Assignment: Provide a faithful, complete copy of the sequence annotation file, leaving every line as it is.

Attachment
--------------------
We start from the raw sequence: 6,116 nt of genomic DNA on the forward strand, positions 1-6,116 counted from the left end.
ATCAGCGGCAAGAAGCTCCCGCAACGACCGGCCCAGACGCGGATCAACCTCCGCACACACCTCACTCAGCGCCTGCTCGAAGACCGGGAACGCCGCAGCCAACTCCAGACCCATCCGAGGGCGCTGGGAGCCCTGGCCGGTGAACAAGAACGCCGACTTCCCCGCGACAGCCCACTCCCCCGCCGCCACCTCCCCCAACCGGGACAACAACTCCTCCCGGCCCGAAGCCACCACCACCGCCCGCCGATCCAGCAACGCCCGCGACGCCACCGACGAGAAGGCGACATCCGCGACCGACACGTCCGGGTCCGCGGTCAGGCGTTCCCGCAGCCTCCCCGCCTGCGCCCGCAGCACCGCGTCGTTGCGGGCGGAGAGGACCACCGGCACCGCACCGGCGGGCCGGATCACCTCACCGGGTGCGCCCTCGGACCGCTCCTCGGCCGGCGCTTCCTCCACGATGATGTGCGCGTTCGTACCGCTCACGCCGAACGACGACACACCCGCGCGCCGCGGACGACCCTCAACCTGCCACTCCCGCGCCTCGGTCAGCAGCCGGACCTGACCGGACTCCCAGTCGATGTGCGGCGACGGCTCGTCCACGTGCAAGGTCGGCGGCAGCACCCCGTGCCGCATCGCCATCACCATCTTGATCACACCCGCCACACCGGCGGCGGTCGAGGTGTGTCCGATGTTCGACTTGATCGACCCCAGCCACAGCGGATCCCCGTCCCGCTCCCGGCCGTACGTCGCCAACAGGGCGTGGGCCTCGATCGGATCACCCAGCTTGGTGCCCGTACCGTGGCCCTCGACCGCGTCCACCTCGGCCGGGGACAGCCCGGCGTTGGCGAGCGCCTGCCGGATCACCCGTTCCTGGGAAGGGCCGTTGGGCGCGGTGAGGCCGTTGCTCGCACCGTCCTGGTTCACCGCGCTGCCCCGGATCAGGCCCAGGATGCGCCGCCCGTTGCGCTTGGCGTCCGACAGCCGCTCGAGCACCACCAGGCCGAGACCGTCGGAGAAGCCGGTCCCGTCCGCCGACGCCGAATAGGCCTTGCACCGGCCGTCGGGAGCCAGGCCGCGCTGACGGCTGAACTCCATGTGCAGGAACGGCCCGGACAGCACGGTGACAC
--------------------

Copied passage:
We start from the raw sequence: 6,116 nt of genomic DNA on the forward strand, positions 1-6,116 counted from the left end.
ATCAGCGGCAAGAAGCTCCCGCAACGACCGGCCCAGACGCGGATCAACCTCCGCACACACCTCACTCAGCGCCTGCTCGAAGACCGGGAACGCCGCAGCCAACTCCAGACCCATCCGAGGGCGCTGGGAGCCCTGGCCGGTGAACAAGAACGCCGACTTCCCCGCGACAGCCCACTCCCCCGCCGCCACCTCCCCCAACCGGGACAACAACTCCTCCCGGCCCGAAGCCACCACCACCGCCCGCCGATCCAGCAACGCCCGCGACGCCACCGACGAGAAGGCGACATCCGCGACCGACACGTCCGGGTCCGCGGTCAGGCGTTCCCGCAGCCTCCCCGCCTGCGCCCGCAGCACCGCGTCGTTGCGGGCGGAGAGGACCACCGGCACCGCACCGGCGGGCCGGATCACCTCACCGGGTGCGCCCTCGGACCGCTCCTCGGCCGGCGCTTCCTCCACGATGATGTGCGCGTTCGTACCGCTCACGCCGAACGACGACACACCCGCGCGCCGCGGACGACCCTCAACCTGCCACTCCCGCGCCTCGGTCAGCAGCCGGACCTGACCGGACTCCCAGTCGATGTGCGGCGACGGCTCGTCCACGTGCAAGGTCGGCGGCAGCACCCCGTGCCGCATCGCCATCACCATCTTGATCACACCCGCCACACCGGCGGCGGTCGAGGTGTGTCCGATGTTCGACTTGATCGACCCCAGCCACAGCGGATCCCCGTCCCGCTCCCGGCCGTACGTCGCCAACAGGGCGTGGGCCTCGATCGGATCACCCAGCTTGGTGCCCGTACCGTGGCCCTCGACCGCGTCCACCTCGGCCGGGGACAGCCCGGCGTTGGCGAGCGCCTGCCGGATCACCCGTTCCTGGGAAGGGCCGTTGGGCGCGGTGAGGCCGTTGCTCGCACCGTCCTGGTTCACCGCGCTGCCCCGGATCAGGCCCAGGATGCGCCGCCCGTTGCGCTTGGCGTCCGACAGCCGCTCGAGCACCACCAGGCCGAGACCGTCGGAGAAGCCGGTCCCGTCCGCCGACGCCGAATAGGCCTTGCACCGGCCGTCGGGAGCCAGGCCGCGCTGACGGCTGAACTCCATGTGCAGGAACGGCCCGGACAGCACGGTGACAC